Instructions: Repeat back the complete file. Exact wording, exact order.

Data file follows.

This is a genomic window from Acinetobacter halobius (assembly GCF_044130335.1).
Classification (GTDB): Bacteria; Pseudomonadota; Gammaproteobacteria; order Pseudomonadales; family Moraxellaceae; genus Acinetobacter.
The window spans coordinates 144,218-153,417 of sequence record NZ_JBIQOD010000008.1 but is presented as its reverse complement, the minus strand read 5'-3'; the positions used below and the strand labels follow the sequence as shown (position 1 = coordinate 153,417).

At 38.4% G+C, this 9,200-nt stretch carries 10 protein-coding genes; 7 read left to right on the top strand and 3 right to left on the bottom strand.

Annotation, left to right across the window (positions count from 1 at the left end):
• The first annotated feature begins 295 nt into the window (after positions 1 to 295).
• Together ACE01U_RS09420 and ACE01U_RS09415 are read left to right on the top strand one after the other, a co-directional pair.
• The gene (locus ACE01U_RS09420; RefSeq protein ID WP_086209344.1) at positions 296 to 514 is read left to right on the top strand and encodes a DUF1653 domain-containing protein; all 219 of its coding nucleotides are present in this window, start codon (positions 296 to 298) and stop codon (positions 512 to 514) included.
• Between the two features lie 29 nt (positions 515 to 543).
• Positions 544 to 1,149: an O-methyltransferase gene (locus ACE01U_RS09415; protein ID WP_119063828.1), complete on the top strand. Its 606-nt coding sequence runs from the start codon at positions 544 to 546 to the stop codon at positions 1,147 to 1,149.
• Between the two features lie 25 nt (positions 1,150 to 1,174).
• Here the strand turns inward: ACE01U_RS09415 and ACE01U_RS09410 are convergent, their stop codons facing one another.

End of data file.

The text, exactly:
This is a genomic window from Acinetobacter halobius (assembly GCF_044130335.1).
Classification (GTDB): Bacteria; Pseudomonadota; Gammaproteobacteria; order Pseudomonadales; family Moraxellaceae; genus Acinetobacter.
The window spans coordinates 144,218-153,417 of sequence record NZ_JBIQOD010000008.1 but is presented as its reverse complement, the minus strand read 5'-3'; the positions used below and the strand labels follow the sequence as shown (position 1 = coordinate 153,417).

At 38.4% G+C, this 9,200-nt stretch carries 10 protein-coding genes; 7 read left to right on the top strand and 3 right to left on the bottom strand.

Annotation, left to right across the window (positions count from 1 at the left end):
• The first annotated feature begins 295 nt into the window (after positions 1 to 295).
• Together ACE01U_RS09420 and ACE01U_RS09415 are read left to right on the top strand one after the other, a co-directional pair.
• The gene (locus ACE01U_RS09420; RefSeq protein ID WP_086209344.1) at positions 296 to 514 is read left to right on the top strand and encodes a DUF1653 domain-containing protein; all 219 of its coding nucleotides are present in this window, start codon (positions 296 to 298) and stop codon (positions 512 to 514) included.
• Between the two features lie 29 nt (positions 515 to 543).
• Positions 544 to 1,149: an O-methyltransferase gene (locus ACE01U_RS09415; protein ID WP_119063828.1), complete on the top strand. Its 606-nt coding sequence runs from the start codon at positions 544 to 546 to the stop codon at positions 1,147 to 1,149.
• Between the two features lie 25 nt (positions 1,150 to 1,174).
• Here the strand turns inward: ACE01U_RS09415 and ACE01U_RS09410 are convergent, their stop codons facing one another.